CDO PH’s 2nd Most Competitive City after Makati

Aug 9, 2014

by Mike Banos, Editor-at-Large


CAGAYAN DE ORO CITY – The City of Golden Friendship has been ranked as the second most competitive city in the Philippines after Makati City, the country’s premier financial district by the National Competitiveness Council (NCC).

Mayor Oscar S. Moreno raises the award for Cagayan de Oro City's ranking as #2 in Overall Competitiveness in the Philippines for 2014 during the 2nd Regional Competitiveness Summit held August 27, 2013 at the PICC, Manila. Also in photo are (L-R) National Competitiveness Council Private Sector Co-Chair Bill Luz, City Welfare Officer Teddy Sabugaa, City Information Officer Maricel Rivera, City Accountant Beda Elot, DTI-X OIC Linda Boniao, Local Economic & Investment Promotions Officer Eileen San Juan, City Budget Officer Percy Salazar, NEDA Dir. Gen. Arsenio M. Balisacan and DTI Usec. Adrian S. Cristobal, Jr. (photo courtesy of NCC)

Launched Thursday, 07 August 2014  at the Regional Competitiveness Summit, the Cities and Municipalities Competitiveness Index (CMCI) measures competitiveness at the local government level using 28 indicators grouped into three equally-weighted pillars: Economic Dynamism, Government Efficiency, and Infrastructure. Scores on each pillar were combined to form the overall score used to rank cities and municipalities.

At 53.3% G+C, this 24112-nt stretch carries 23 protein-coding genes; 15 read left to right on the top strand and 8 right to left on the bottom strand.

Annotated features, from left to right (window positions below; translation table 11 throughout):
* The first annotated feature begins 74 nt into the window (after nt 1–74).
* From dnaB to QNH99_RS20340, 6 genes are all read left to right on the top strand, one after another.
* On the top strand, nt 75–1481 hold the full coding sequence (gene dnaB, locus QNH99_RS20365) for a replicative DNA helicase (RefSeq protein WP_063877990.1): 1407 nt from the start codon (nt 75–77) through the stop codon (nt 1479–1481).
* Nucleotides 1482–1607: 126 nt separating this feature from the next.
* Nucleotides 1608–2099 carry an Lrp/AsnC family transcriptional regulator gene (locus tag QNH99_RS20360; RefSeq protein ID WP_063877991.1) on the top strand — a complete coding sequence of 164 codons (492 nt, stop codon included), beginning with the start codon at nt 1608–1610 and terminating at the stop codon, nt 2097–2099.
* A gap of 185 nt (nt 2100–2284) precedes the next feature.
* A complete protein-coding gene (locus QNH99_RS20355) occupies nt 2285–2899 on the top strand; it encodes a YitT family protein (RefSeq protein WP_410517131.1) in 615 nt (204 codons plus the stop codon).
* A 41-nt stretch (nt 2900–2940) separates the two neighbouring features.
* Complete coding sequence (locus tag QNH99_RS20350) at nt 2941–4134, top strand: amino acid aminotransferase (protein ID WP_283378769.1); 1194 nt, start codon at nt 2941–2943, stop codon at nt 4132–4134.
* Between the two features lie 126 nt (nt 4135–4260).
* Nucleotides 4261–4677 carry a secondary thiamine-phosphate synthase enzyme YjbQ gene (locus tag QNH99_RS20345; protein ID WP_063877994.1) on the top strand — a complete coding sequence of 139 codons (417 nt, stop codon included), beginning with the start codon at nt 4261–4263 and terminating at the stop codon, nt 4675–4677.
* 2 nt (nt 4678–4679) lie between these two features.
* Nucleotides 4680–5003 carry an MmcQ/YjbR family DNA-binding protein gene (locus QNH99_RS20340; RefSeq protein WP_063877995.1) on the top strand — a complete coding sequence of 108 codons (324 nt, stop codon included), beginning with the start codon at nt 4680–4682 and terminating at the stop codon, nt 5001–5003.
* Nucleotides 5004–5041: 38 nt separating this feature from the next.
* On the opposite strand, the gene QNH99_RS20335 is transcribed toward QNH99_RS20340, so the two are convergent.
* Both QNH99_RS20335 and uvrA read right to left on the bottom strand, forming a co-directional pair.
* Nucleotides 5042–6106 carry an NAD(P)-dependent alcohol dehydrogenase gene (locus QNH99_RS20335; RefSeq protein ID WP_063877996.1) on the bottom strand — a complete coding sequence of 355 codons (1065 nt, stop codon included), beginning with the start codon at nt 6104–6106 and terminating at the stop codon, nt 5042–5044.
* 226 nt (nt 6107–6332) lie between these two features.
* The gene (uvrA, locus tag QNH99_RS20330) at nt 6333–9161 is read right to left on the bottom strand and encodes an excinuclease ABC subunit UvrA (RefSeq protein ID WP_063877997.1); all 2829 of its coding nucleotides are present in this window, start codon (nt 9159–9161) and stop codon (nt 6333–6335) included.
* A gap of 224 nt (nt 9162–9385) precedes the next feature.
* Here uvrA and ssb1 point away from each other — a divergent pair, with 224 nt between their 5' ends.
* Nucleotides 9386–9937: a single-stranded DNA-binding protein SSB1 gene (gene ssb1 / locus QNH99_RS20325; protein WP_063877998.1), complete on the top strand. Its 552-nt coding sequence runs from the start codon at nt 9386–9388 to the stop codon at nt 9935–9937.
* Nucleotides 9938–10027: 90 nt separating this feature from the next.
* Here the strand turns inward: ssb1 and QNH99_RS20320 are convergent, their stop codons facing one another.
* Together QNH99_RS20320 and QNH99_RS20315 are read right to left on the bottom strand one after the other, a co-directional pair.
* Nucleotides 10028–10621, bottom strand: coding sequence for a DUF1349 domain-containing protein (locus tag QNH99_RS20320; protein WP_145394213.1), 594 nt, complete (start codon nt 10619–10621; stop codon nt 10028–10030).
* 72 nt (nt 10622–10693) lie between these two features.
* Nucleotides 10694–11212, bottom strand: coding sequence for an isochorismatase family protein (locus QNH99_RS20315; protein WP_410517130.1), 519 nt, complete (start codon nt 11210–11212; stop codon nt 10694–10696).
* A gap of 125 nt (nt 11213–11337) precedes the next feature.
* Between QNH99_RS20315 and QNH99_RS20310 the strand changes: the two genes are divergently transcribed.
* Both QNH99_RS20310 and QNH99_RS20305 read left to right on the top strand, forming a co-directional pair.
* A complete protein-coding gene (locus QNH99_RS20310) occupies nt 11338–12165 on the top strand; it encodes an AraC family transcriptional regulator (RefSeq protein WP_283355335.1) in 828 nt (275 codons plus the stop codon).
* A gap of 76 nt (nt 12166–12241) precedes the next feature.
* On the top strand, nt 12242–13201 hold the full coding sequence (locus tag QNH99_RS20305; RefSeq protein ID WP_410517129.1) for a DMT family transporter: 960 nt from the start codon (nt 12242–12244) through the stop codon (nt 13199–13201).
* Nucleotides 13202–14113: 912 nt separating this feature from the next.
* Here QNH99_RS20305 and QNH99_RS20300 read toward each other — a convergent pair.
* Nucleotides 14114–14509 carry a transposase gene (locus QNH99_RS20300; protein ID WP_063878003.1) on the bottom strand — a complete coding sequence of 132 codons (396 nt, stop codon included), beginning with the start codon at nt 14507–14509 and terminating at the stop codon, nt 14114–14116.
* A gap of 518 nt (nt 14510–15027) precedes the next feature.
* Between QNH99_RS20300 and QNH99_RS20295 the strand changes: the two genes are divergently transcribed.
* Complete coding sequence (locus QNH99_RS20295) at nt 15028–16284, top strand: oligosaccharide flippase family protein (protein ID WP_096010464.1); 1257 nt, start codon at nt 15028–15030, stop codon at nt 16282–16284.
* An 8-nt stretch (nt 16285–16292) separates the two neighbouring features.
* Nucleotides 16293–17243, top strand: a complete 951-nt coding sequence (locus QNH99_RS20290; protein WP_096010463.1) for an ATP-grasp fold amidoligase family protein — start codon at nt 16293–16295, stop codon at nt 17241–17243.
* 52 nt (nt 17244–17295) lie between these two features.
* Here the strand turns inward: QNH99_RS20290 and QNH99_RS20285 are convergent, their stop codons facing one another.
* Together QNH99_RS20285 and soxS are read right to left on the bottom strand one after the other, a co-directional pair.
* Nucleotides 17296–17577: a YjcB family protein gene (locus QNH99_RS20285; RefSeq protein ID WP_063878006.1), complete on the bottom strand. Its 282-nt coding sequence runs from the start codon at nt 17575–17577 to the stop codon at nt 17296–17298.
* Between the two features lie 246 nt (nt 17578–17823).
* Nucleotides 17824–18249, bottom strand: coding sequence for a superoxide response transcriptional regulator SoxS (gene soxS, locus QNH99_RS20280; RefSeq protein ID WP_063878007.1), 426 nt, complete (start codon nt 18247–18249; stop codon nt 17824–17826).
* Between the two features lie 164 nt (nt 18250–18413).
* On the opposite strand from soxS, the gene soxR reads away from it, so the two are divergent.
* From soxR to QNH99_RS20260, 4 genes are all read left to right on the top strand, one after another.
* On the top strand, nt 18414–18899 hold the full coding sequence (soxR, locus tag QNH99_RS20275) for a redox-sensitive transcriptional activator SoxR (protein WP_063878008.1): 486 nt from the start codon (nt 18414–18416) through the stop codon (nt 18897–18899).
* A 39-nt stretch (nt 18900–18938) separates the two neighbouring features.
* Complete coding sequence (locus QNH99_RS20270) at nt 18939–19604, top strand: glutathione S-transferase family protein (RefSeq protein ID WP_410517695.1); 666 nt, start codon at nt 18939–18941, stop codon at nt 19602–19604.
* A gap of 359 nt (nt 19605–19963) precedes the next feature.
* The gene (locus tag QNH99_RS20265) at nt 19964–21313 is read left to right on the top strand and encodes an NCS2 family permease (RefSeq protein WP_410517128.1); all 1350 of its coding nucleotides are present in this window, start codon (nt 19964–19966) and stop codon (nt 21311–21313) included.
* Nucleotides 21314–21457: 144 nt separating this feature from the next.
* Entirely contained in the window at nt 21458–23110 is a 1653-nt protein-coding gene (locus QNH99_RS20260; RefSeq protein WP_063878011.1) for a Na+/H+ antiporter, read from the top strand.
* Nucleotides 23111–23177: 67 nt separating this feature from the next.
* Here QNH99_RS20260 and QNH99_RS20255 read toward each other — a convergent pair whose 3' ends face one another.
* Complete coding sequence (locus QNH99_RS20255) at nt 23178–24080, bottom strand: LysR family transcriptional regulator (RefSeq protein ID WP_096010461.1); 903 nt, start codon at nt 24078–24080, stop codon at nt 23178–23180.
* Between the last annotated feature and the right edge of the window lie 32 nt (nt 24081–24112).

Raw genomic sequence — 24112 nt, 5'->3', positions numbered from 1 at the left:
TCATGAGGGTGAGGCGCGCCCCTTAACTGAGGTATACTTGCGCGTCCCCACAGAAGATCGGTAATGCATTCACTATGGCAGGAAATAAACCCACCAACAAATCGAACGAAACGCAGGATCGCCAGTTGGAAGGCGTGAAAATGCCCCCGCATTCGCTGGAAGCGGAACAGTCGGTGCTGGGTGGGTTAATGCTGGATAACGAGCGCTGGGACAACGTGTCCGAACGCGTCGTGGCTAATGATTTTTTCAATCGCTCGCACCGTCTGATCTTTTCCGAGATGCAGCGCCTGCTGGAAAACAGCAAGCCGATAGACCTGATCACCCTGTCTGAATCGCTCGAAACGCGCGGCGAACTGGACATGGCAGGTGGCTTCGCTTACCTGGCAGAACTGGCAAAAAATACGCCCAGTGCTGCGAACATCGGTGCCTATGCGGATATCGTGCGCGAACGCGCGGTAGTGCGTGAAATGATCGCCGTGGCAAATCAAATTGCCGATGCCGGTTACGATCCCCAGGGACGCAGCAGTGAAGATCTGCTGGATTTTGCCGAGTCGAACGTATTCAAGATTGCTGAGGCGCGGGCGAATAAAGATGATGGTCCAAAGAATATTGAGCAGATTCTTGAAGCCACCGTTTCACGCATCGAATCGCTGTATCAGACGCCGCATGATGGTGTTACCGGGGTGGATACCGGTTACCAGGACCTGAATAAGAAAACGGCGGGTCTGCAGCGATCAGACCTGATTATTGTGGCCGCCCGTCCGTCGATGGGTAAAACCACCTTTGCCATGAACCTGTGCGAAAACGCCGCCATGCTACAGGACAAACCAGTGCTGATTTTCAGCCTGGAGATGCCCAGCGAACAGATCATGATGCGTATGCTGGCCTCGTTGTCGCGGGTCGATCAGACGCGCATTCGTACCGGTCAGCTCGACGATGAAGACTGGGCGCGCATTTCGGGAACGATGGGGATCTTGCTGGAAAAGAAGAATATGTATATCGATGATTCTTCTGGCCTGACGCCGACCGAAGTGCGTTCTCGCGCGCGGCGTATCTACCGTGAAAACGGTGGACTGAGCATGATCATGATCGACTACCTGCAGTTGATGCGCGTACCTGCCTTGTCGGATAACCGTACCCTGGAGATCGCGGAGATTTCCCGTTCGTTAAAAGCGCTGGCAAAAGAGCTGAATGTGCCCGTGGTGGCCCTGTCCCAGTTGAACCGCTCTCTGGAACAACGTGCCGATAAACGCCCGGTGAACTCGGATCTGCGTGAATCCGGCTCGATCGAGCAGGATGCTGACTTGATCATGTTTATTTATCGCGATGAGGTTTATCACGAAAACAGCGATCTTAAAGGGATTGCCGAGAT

Cagayan de Oro also ranked second in infrastructure, fifth in government efficiency, and ninth in economic dynamism.


“The award brings more inspiration and courage to pursue to their logical conclusions the reform programs that have been initiated, particularly on government efficiency, infrastructure and investment attractiveness,” Cagayan de Oro City Mayor Oscar S. Moreno said upon receiving the citation at the PICC. “Cagayan de Oro’s enhanced competitiveness not only benefits our people and the region, but the entire Mindanao as well!”

A major driver of Cagayan de Oro's Economic Dynamism is the Oro Chamber here shown inducting new members. (photo by Mike Baños, NPN)

Makati topped the overall rankings with an overall score of 53.242174, followed by Cagayan de Oro (49.363393), Naga City (49.075166), Davao (47.16761) and Marikina City (45.465443).


Rounding out the top 10 in overall competitiveness were the cities of Iloilo, Cebu, Manila, Valenzuela and Paranaque.


The CMCI 2014 featured a record number of 136 cities and 399 municipalities, up from 122 cities and 163 municipalities in the pilot run in 2013 which was topped by Cagayan de Oro.


For municipalities, Daet (Camarines Norte) was ranked the most competitive overall, followed by General Trias (Cavite) and Kalibo (Aklan).


Awards were also given to the top three cities and municipalities per category. While the National Capital Region swept the Economic Dynamism category with the cities of Parañaque, Makati, and Manila taking the top spots, the Government Efficiency category was dominated by cities outside Metro Manila.


The top cities for Government Efficiency were Naga (Camarines Sur), Iloilo (Iloilo), and Angeles (Pampanga).


For the Infrastructure category, the top cities were Davao (Davao del Sur), Cagayan de Oro (Misamis Oriental), and Marikina.